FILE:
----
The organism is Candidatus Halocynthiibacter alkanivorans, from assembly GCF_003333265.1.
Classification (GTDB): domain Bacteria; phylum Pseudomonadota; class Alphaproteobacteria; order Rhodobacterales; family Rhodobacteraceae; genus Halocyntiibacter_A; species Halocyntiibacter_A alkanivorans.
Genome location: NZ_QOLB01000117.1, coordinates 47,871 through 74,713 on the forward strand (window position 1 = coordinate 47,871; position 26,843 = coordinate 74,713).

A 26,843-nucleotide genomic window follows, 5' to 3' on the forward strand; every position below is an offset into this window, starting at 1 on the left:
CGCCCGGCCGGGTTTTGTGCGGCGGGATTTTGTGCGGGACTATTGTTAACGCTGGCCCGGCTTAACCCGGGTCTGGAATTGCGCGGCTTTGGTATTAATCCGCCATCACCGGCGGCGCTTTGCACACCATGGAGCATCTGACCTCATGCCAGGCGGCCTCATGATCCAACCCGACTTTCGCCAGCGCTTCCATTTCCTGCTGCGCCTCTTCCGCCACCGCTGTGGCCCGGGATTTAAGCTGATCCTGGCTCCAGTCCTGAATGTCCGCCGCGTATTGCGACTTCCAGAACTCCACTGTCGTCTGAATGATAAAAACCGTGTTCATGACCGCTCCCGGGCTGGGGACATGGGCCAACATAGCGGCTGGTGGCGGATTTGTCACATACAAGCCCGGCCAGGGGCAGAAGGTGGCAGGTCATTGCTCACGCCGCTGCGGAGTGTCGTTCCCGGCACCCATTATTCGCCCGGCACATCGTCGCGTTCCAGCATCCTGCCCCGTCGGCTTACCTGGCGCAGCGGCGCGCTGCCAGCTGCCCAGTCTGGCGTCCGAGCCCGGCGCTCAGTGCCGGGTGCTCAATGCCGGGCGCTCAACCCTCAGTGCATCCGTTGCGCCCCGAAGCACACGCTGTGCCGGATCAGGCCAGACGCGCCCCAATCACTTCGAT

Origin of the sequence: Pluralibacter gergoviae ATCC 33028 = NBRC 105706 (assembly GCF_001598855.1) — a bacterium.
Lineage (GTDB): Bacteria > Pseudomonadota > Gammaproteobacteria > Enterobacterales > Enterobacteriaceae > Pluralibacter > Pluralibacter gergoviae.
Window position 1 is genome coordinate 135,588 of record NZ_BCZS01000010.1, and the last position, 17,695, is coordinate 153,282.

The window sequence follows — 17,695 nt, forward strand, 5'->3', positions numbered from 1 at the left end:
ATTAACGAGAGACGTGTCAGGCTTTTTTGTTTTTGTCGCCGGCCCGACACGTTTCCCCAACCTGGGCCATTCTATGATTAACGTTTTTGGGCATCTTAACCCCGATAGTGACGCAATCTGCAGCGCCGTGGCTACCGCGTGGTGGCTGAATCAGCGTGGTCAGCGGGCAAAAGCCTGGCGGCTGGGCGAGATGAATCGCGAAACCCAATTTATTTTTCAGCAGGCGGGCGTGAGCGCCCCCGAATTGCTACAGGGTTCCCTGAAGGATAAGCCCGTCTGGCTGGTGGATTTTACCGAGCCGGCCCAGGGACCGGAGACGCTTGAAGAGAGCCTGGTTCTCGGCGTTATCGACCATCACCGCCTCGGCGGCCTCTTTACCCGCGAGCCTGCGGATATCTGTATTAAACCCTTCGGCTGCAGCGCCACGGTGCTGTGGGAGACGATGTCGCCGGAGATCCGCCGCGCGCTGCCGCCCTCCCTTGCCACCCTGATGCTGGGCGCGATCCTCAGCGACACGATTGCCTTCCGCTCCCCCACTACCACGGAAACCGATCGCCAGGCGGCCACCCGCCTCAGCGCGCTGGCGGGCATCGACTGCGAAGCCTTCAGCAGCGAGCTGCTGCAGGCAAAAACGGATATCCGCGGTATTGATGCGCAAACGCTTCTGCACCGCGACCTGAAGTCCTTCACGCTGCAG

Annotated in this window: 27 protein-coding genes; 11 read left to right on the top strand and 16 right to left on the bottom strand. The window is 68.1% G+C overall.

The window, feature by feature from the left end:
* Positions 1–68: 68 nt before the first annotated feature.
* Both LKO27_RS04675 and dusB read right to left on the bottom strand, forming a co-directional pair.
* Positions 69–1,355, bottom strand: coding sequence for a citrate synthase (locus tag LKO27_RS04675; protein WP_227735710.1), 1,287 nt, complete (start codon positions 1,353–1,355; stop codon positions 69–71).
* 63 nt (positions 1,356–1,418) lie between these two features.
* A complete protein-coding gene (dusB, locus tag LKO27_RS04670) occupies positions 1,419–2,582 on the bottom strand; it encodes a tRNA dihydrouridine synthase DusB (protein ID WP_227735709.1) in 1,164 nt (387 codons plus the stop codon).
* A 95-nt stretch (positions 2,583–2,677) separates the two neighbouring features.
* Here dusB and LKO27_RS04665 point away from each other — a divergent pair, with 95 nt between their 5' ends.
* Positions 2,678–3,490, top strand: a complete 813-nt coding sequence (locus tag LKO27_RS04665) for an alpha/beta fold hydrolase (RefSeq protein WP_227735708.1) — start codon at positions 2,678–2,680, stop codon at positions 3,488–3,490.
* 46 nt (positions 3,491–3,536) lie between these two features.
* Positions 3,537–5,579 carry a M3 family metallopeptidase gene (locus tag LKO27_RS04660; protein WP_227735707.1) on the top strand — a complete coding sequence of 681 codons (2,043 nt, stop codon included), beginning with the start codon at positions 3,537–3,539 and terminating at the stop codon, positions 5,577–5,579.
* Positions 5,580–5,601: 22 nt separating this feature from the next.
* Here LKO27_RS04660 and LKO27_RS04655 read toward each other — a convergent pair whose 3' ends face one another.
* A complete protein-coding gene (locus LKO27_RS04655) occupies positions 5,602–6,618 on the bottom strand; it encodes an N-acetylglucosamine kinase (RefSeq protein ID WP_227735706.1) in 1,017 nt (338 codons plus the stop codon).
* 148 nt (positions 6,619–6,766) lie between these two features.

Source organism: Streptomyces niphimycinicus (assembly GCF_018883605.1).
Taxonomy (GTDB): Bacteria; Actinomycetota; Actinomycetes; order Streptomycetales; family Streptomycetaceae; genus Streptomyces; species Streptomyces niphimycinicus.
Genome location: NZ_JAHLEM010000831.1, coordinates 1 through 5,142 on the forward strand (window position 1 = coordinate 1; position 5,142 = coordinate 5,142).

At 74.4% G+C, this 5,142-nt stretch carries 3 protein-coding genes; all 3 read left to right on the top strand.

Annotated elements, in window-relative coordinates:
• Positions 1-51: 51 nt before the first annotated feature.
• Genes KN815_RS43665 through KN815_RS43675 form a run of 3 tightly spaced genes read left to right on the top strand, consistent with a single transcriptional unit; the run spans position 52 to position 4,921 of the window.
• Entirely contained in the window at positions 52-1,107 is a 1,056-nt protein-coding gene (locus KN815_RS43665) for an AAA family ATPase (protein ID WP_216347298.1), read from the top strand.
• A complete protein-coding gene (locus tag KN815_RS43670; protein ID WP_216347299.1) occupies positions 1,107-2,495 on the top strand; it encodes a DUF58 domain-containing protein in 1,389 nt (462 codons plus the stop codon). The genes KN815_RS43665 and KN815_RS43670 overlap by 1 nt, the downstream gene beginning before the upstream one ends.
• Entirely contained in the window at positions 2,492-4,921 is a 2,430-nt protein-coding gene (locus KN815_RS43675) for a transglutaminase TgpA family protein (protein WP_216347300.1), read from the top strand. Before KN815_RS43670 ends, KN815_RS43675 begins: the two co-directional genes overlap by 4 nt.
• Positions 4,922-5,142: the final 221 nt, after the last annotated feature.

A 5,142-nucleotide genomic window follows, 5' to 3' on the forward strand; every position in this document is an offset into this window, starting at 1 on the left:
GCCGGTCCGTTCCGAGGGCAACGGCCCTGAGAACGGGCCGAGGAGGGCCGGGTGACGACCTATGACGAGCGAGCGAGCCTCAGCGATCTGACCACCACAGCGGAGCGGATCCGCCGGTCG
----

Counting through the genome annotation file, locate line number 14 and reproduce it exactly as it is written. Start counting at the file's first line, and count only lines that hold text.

* Both LKO27_RS04675 and dusB read right to left on the bottom strand, forming a co-directional pair.